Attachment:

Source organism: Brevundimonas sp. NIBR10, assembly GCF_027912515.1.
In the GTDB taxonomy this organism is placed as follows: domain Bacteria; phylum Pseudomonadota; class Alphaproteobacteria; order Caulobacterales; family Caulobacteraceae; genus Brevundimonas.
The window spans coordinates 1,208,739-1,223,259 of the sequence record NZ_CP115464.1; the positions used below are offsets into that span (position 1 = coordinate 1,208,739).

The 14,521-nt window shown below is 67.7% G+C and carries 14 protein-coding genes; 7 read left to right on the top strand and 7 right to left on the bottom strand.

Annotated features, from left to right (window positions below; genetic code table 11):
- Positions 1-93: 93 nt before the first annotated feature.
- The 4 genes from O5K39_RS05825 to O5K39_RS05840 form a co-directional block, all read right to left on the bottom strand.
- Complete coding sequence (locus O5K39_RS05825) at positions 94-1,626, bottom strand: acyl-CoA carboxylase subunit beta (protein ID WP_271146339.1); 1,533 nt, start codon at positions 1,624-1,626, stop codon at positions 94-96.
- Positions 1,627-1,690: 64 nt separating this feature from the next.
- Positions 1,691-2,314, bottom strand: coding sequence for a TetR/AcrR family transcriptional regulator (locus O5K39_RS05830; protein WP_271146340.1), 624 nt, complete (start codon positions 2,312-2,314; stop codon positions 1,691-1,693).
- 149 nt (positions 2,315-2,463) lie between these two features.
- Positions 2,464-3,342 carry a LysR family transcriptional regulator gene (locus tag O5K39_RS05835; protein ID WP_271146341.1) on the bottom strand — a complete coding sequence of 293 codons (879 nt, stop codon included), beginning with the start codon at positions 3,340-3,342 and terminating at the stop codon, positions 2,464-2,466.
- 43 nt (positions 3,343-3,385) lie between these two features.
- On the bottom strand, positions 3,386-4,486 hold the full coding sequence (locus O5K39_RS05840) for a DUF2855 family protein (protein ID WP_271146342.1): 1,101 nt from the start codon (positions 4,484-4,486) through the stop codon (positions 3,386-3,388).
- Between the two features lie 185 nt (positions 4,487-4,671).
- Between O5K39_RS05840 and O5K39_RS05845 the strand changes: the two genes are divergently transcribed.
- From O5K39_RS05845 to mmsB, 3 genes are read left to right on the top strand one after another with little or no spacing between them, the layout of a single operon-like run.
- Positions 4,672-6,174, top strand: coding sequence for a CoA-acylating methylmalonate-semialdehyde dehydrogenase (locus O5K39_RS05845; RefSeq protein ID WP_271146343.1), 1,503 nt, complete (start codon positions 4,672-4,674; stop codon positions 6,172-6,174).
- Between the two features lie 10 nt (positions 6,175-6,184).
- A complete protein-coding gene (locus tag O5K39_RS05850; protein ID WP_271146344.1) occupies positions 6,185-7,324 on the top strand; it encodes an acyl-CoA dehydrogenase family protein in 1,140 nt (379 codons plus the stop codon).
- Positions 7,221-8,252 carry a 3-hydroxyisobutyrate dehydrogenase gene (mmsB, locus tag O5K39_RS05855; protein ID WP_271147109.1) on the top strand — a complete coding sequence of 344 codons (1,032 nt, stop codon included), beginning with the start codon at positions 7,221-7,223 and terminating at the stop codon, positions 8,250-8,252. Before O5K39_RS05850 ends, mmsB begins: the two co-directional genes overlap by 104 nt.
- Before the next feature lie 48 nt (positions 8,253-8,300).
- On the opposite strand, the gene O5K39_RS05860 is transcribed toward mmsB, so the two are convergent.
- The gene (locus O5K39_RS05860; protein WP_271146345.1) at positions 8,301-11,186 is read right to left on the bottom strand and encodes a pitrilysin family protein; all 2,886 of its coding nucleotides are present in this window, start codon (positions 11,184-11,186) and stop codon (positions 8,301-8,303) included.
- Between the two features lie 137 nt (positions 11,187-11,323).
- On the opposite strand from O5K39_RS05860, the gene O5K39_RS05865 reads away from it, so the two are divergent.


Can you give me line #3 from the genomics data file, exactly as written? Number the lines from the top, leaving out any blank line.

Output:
The window spans coordinates 1,208,739-1,223,259 of the sequence record NZ_CP115464.1; the positions used below are offsets into that span (position 1 = coordinate 1,208,739).